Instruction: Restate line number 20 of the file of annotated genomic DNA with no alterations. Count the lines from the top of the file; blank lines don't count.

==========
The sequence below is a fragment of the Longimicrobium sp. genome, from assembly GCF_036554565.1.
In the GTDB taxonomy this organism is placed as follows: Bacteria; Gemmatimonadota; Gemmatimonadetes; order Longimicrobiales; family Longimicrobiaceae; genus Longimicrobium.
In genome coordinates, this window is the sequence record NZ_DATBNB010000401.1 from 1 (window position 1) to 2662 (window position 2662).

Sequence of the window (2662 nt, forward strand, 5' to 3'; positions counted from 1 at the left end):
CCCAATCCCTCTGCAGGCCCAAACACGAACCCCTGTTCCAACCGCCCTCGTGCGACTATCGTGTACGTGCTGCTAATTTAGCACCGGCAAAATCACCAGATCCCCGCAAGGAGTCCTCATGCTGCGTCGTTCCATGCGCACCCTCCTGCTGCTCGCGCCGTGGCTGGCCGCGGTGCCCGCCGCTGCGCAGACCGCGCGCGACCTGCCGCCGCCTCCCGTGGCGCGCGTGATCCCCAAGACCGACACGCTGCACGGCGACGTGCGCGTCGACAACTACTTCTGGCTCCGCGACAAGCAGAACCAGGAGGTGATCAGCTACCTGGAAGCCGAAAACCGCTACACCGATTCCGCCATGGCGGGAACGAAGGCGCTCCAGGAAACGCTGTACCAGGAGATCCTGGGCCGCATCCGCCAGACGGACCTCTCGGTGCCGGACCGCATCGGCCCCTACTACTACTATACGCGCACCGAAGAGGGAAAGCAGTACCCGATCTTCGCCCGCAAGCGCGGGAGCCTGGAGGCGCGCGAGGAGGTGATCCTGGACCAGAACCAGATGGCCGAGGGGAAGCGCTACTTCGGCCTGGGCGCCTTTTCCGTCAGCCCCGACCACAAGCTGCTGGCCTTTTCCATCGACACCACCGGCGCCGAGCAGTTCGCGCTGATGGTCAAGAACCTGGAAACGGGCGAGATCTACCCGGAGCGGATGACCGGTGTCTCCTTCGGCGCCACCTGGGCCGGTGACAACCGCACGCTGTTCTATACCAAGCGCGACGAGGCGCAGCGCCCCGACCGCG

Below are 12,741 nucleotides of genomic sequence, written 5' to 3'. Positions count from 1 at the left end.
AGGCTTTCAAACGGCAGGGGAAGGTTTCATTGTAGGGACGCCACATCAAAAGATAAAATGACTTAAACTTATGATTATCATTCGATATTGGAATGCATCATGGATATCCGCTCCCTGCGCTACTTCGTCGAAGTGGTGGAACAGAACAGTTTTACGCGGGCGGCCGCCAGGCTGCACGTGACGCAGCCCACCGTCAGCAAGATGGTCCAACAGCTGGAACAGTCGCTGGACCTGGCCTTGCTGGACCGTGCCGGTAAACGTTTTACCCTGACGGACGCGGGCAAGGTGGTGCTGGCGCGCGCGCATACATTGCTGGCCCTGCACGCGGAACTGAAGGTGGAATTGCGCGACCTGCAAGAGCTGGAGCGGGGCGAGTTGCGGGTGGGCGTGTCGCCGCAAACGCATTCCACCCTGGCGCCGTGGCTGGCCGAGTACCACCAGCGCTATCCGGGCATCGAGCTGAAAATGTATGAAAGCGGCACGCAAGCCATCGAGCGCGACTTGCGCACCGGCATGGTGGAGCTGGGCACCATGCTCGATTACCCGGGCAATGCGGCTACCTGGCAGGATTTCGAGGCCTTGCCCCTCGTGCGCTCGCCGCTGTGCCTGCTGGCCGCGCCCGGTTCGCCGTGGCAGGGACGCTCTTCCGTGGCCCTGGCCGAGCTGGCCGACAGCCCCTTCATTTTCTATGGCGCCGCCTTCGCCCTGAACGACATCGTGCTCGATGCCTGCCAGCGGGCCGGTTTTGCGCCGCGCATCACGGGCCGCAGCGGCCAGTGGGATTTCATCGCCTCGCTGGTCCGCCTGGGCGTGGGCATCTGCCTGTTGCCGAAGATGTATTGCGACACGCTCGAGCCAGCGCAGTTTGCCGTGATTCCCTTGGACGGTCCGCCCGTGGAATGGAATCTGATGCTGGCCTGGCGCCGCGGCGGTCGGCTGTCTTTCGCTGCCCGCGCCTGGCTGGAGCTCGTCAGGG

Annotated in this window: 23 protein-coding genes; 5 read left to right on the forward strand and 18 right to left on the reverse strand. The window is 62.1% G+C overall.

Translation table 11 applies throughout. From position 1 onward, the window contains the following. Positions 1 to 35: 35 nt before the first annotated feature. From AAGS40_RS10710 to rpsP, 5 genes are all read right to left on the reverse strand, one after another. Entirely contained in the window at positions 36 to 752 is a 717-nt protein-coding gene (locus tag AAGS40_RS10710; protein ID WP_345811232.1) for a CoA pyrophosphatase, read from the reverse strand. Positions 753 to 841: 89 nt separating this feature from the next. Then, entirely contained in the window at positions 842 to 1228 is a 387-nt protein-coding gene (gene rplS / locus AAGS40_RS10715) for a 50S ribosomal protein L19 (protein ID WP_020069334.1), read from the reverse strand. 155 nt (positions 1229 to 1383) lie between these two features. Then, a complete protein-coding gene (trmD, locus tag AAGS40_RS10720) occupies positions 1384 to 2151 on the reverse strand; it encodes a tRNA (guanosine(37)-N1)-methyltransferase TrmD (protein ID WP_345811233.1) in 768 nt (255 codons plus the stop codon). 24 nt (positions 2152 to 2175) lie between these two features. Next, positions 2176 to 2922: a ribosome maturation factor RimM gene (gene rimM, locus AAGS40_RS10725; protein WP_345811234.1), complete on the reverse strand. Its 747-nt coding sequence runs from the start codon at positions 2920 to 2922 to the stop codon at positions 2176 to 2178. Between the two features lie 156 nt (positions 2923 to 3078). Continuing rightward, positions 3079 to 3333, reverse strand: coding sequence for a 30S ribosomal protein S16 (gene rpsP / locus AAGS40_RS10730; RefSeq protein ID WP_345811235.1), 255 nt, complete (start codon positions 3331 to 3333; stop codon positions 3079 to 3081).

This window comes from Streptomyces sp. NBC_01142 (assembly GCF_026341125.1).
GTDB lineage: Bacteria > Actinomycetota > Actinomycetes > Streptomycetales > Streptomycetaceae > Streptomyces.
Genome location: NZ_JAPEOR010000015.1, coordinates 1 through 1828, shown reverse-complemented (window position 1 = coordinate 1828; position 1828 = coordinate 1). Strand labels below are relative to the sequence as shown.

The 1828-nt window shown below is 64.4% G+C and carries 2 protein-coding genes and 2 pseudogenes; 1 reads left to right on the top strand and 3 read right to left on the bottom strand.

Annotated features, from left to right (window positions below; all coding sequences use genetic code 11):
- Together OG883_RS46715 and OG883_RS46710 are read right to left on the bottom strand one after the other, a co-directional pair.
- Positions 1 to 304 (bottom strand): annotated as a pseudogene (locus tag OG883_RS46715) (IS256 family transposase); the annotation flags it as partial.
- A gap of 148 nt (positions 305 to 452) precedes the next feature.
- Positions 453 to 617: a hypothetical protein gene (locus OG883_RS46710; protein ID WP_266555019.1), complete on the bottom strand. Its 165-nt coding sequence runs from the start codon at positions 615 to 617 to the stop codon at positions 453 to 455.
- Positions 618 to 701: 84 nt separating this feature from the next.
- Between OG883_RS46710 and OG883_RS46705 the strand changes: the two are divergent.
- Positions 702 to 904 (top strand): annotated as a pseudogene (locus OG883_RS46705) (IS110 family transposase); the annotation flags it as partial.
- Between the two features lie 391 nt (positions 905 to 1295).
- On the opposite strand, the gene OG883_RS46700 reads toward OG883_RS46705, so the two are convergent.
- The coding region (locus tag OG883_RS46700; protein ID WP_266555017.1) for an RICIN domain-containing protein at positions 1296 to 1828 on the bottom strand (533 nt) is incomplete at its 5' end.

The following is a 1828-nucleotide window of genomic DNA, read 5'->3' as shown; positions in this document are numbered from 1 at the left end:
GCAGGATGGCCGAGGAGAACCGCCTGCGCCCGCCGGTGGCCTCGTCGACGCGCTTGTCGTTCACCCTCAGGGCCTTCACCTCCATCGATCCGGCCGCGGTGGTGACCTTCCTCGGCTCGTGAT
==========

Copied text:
- Between OG883_RS46710 and OG883_RS46705 the strand changes: the two are divergent.